Gonna Change My Way of Thinking
The Man in Me
Beyond Here Lies Nothin'
The Lonesome Death of Hattie Carroll
Tweedle Dee and Tweedle Dum
This Dream of You
Cold Irons Bound
Honest With Me
I Feel A Change Comin' On
Highway 61 Revisted
Workingman Blues #2
Thunder on the Mountain
Ballad of a Thin Man
Like a Rolling Stone
All Along the Watchtower
A view of the west side box office entrance from the car.
A single production bus on the west side, stage left. We watched the caterers load their vehicle here as we left after the concert.
Production buses on the east, about 5pm. By 7pm when the theater doors opened, they were gone.
We arrived early, parked the car in the Brady's small lot and walked to The Mexicali Border Cafe for a quick dinner before the concert. After eating, we walked the half block back to the Brady. The crowd had arrived, forming lines at both the east and west doors. To say the crowd was an eclectic mix of people is an understatement. The youngest fan, aged about eight, seemed just as excited as the oldest fan in the crowd. We saw another mother-daughter there. Just in front of us, a pair of sisters, we thought, and to our left a charming older couple who were seeing Dylan for a second time. We saw a tattooed, pierced, flamboyant couple aged around 25 in the center section enjoying the show just as much as the old-timers who were a little slow getting to their feet when the up-tempo tunes began. One young man with a head of curly hair and a pretty face clearly had his eye on our lovely daughter, though her mother's presence probably inhibited his approach.
The Brady Theater is a 1914 Western Classic Revival building with a spot on the National Register of Historic Places since 1979. It seats about 2,800 in an auditorium and balcony. The acoustics are magnificent, and there isn't a bad seat in the house. Our lovely daughter purchased tickets before sale to the general public began and our seats were quite good, one section from middle toward stage right about eight rows back and right on the aisle, just as the floor starts to rise. Whether we were standing or sitting, we had a great view of Dylan all evening.
We entered as soon as the doors opened, bought souvenirs (a sweatshirt, a t-shirt, a poster, and a keychain), and found our seats. For about 45 minutes, we watched the crowd and waited. As the auditorium filled, taped music played in the background. The stage was set and lit an ethereal blue. Right on time, the house lights went down, the stage lights darkened, and the announcer said, "...the poet laureate of rock-n-roll, the legendary Bob Dylan". As the music started, we stood, we clapped, and we yelled. The atmosphere was electric.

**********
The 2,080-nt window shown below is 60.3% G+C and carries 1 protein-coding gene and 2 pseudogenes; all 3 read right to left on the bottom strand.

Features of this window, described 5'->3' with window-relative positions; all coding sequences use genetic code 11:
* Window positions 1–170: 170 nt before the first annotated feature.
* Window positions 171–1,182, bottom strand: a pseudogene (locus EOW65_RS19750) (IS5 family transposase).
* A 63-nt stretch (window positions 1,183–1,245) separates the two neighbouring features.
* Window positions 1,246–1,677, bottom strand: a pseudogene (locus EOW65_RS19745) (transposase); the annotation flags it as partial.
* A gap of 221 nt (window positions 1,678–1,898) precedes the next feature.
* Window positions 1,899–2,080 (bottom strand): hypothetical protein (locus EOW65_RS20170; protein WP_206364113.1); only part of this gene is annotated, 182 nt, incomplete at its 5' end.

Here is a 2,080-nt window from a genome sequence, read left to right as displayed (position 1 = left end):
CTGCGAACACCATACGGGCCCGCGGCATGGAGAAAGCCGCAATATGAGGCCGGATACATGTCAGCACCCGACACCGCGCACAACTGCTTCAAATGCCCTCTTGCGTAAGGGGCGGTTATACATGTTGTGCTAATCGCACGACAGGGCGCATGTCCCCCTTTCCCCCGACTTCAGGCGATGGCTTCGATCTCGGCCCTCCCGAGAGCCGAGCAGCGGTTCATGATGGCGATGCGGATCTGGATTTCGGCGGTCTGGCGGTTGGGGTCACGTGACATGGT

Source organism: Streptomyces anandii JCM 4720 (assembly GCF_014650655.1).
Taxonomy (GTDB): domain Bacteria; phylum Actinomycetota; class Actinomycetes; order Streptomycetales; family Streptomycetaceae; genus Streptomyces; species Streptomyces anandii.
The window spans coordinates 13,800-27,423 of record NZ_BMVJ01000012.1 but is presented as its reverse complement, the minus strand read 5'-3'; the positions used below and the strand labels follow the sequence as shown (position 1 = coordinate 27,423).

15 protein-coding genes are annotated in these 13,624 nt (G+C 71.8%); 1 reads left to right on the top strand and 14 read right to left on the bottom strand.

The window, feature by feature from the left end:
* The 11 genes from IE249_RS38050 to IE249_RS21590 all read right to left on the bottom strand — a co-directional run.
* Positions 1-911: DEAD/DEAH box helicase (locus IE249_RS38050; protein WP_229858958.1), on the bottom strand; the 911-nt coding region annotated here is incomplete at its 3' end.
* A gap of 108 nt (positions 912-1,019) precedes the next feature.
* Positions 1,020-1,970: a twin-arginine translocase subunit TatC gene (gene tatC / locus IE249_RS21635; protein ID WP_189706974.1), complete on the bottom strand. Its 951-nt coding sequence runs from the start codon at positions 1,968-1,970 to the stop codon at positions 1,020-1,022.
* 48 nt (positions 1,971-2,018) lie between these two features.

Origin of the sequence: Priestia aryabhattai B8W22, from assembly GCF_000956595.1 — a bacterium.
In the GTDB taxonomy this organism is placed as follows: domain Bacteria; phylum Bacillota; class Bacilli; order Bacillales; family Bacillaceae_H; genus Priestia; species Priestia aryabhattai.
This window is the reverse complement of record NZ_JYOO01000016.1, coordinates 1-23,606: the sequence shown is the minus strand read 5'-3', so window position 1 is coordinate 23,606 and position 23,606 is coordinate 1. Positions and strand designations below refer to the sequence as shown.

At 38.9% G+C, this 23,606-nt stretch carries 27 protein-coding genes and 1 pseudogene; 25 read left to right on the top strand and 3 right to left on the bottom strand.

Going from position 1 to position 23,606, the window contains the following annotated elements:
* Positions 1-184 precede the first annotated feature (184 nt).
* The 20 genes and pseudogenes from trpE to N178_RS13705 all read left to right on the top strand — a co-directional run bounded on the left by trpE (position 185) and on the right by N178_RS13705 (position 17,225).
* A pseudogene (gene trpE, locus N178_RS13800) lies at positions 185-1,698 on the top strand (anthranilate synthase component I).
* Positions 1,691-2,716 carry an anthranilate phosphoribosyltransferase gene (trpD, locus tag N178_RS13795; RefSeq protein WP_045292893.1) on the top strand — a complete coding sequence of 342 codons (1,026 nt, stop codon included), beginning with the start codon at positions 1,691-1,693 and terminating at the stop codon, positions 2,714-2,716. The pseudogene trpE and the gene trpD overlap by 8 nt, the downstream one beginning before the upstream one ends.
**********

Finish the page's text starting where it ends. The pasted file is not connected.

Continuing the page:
Dylan began strong, enthusiastic and energetic. During the set, the bulk of the audience stood, only sitting for perhaps two songs early on. Stage left on keyboards, he sang as only Dylan can, and if you weren't familiar with his lyrics, it might have been tough to identify the song. Every piece was restyled, almost unrecognizable, yet still somehow familiar. It is a testament to the man as a musician and a writer that regardless of the arrangement, the songs still impress.
The stage lights were cut between each song; the pauses were long enough to shift positions and instruments without time for anything else. Music rose, fell, and rose again in a satisfying, regular rhythm. Five musicians took the stage with Dylan, two on guitar, one on bass, one on percussion, and one on keyboards. Enough instruments for ten musicians graced the stage. Dylan sang, played keyboards and an electric harmonica (or perhaps just a miked harmonica) but never touched a guitar. The band was simply fantastic. And oh, did Dylan sing. Up front with just the harmonica and his famous throaty, scratchy voice, Dylan bobbed his head in that familiar way, smiled, danced and distinctly fed on the energy of the audience. I've often heard him described as a musician, not a performer, but I'd have to disagree. The man entranced the full-house audience without ever saying a word. When the lights when down after a spectacular Ballad of the Thin Man, I could have gone home happy.
The audience whooped, hollered, clapped and stomped to an empty, dark stage for a good five minutes. Grown men could be heard yelling "Bobby!" Someone beat the arm of a chair or a wooden column, producing a hollow, regular thump. When the band re-took the stage, the applause was deafening. Dylan introduced his band, thanked his friends in the audience, and tore into a completely unfamiliar, absolutely fabulous rendition of Like a Rolling Stone, moving seamlessly into Jolene, then racing into a fantastic All Along the Watchtower surely influenced by the Jimi Hendrix cover. The lights went down briefly, and when they came back up, Dylan stood center stage, all in black, flanked by his band in taupe suits and black shirts. After a moment, the house lights came up and the crowd went wild. Including our lovely daughter and me.
Picture notes: All of the shots here are by me except for the poster, which was lifted from the Brady Theater website. We have a shot of Dylan on stage, but it is in our lovely daughter's camera which remains, at this time, in Tulsa. Will share it later if it is any good. Cameras were not allowed inside the theater. Somehow, our little one made it inside concealed in a high-heeled cowboy boot. I'm not saying whose.